Purdue News

September 2006

A monthly letter from President Martin C. Jischke

Dear Purdue Partners,

At the Purdue board of trustees' meeting on Sept. 29, we took the first step in the long process that will culminate with approval of a state budget sometime next spring. Our trustees approved a biennial budget request that we hope will position the university to build on the progress we are making as an economic driver for the state.

Funds for competitive salaries and support for growth in research initiatives are Purdue's top priorities, but our proposal also includes an initiative called Indiana's New Manufacturing Economy. We believe the University can and should support business development in key sectors, including manufacturing, which remains the largest employer of Indiana workers.

Manufacturing will continue to be one of the pillars of Indiana's economy, but we must create and apply new technologies in order to make manufacturing processes as efficient as possible. Purdue's advanced manufacturing initiative is focused on making our state more competitive, building the economy and creating jobs.

The New Manufacturing Economy initiative asks the state to invest $5 million in fiscal year 2008 to help position Indiana in the advanced manufacturing economy of the future through the discovery of new technologies, rapid deployment of new products into the marketplace and work force education.

Components of the New Manufacturing Economy plan include:

• Manufacturing liquid fuels for energy independence by processing cellulose and other plant-based raw materials, as well as development of coal-to-fuel processes.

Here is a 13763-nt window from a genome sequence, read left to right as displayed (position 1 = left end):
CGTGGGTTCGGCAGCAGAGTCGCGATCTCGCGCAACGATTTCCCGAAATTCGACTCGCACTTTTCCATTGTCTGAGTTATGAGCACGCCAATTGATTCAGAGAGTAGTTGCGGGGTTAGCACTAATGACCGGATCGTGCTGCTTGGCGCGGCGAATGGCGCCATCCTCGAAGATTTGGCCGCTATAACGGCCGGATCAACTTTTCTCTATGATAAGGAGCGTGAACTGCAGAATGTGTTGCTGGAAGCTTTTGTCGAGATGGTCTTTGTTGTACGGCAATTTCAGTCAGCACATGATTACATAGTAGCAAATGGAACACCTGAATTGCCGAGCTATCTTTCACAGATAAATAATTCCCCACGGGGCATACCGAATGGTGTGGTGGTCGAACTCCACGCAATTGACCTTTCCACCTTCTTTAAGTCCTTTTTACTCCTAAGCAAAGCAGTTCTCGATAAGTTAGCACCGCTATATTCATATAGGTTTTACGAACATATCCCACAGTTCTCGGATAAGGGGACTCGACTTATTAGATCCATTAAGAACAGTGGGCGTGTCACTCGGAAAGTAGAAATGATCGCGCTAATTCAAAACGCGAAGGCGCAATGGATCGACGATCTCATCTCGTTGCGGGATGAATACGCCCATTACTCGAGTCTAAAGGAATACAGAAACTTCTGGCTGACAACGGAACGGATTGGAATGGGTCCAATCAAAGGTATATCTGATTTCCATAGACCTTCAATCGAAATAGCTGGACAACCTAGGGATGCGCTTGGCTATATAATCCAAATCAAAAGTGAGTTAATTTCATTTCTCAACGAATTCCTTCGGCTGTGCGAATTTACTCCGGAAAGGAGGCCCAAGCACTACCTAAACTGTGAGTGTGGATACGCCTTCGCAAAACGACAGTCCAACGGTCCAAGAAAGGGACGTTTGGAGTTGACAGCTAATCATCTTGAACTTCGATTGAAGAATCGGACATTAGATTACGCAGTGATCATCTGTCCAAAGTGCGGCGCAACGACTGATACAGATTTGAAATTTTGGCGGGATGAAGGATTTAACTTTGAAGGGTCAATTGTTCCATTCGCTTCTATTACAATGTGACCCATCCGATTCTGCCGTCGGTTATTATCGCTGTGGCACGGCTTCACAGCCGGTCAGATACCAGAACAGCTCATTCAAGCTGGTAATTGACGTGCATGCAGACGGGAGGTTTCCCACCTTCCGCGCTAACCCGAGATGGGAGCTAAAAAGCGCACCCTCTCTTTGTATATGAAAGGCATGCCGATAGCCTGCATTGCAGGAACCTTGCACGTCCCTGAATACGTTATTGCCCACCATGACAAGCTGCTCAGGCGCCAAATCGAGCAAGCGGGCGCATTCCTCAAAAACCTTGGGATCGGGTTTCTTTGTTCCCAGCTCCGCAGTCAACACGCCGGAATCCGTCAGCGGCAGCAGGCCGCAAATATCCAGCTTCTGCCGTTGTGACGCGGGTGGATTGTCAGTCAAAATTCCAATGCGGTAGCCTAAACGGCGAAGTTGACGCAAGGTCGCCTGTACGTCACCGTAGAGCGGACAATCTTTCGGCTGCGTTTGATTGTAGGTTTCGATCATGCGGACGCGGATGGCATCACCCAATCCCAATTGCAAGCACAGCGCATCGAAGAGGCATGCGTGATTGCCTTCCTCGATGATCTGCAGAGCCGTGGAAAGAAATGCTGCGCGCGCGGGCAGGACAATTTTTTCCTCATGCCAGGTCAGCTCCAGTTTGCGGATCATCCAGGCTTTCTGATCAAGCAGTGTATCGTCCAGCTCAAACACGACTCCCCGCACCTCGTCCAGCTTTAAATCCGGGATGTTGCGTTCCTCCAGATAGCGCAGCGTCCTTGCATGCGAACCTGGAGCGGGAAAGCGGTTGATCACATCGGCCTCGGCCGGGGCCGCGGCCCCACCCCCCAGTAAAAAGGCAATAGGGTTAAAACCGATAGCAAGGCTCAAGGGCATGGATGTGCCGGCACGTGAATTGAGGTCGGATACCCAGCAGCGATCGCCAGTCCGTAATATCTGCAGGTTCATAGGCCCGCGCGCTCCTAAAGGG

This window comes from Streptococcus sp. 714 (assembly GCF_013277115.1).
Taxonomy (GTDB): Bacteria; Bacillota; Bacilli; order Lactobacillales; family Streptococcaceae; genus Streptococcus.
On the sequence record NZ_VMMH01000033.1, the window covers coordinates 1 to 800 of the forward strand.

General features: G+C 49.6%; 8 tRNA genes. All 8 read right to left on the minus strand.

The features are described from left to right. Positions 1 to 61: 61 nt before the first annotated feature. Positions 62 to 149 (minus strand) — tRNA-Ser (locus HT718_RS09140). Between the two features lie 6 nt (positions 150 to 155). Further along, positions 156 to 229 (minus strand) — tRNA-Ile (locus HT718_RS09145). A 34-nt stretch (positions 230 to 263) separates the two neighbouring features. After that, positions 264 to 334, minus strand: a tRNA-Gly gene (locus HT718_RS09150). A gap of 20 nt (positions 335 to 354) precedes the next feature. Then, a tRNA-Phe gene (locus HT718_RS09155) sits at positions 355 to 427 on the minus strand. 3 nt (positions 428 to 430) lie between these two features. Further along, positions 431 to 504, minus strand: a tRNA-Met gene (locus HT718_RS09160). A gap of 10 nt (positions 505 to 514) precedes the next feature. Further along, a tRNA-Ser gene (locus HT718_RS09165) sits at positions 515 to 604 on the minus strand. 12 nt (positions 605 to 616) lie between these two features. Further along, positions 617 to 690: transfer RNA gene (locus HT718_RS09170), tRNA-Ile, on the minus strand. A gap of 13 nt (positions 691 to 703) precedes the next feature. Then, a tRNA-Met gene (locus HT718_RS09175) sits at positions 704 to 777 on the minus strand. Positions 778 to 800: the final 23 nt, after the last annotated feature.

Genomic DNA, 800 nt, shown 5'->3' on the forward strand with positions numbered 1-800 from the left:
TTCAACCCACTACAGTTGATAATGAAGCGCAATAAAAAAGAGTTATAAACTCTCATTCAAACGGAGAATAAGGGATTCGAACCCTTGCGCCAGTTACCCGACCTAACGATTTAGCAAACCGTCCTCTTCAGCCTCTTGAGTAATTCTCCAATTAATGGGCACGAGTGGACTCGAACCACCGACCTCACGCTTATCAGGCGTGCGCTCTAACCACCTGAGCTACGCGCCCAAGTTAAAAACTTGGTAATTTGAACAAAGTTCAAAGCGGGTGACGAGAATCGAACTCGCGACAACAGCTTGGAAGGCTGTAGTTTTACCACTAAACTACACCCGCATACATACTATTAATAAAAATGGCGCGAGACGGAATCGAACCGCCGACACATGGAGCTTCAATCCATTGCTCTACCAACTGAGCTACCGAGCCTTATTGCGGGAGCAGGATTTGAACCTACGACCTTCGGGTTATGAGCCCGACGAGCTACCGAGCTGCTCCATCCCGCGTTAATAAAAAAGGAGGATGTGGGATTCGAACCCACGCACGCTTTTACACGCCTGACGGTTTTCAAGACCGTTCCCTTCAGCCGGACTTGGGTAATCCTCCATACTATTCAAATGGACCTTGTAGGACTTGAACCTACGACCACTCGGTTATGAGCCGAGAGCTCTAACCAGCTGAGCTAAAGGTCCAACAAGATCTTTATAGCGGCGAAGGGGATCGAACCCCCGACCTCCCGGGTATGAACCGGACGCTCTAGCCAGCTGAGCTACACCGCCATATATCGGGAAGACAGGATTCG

• Conducting pharmaceutical product research.

• Discovering technologies and techniques to enhance the competitiveness of Indiana manufacturers.

• Researching new products, processes and market development for value-added agricultural enterprises.

• Working to develop a state transportation, distribution and logistics sector that is more efficient and more secure.

• Utilizing Purdue's statewide campuses as strategic partners. All campuses would be involved in each element of the initiative, while emphasizing priorities unique to the regions they occupy.

A second initiative in the biennial budget request also is aimed at advancing the state economy. It seeks $1.2 million in new funding for Purdue's Technical Assistance Program. TAP connects Indiana businesses, local governments and health-care organizations with Purdue resources. TAP's current state appropriation of $1.1 million has remained essentially level for 10 years, while the program has brought tremendous benefits to the state and private industry.

Since its founding in 1986, TAP is credited — by its clients — with creating or saving 4,400 jobs, along with adding $340 million in increased sales, $71 million in new capital investments and $32 million in cost reductions. In 2005-06, TAP served more than 500 manufacturers, hospitals, high-tech firms, startups and not-for-profit organizations. It is one of the most productive investments the state has ever made, and I am certain that an increase in state support now will be just as rewarding.

Overall, the budget proposal is designed to allow the university to provide 3 percent increases for student aid, salary and benefits, and supplies and expenses. The increases are based on projected inflation rates and the need to provide competitive compensation for faculty and staff. Purdue also is requesting a total of about $10.5 million to support research for 2007-08. The state's support of research helps the university compete globally for funding. This research ultimately creates the initiatives that drive economic development.

• • •

During the Aug. 29 Lugar-Purdue Summit on Energy Security, Sen. Dick Lugar delivered a keynote address that outlined a comprehensive plan for supporting the development of alternatives to petroleum-based fuels, including ethanol and liquid fuels derived from coal. One month after the summit, the senator introduced the National Fuels Initiative of 2006 (Senate Bill 4000), which, he announced, is based on the keynote address he delivered in West Lafayette. Policy analysis done by Purdue experts also contributed to the bill.

The energy summit was a forum on this crucial global issue, and the discussion that began there continues among many of the participants. Purdue is determined to play a role in finding ways to reduce America's dependence on imported fuels.


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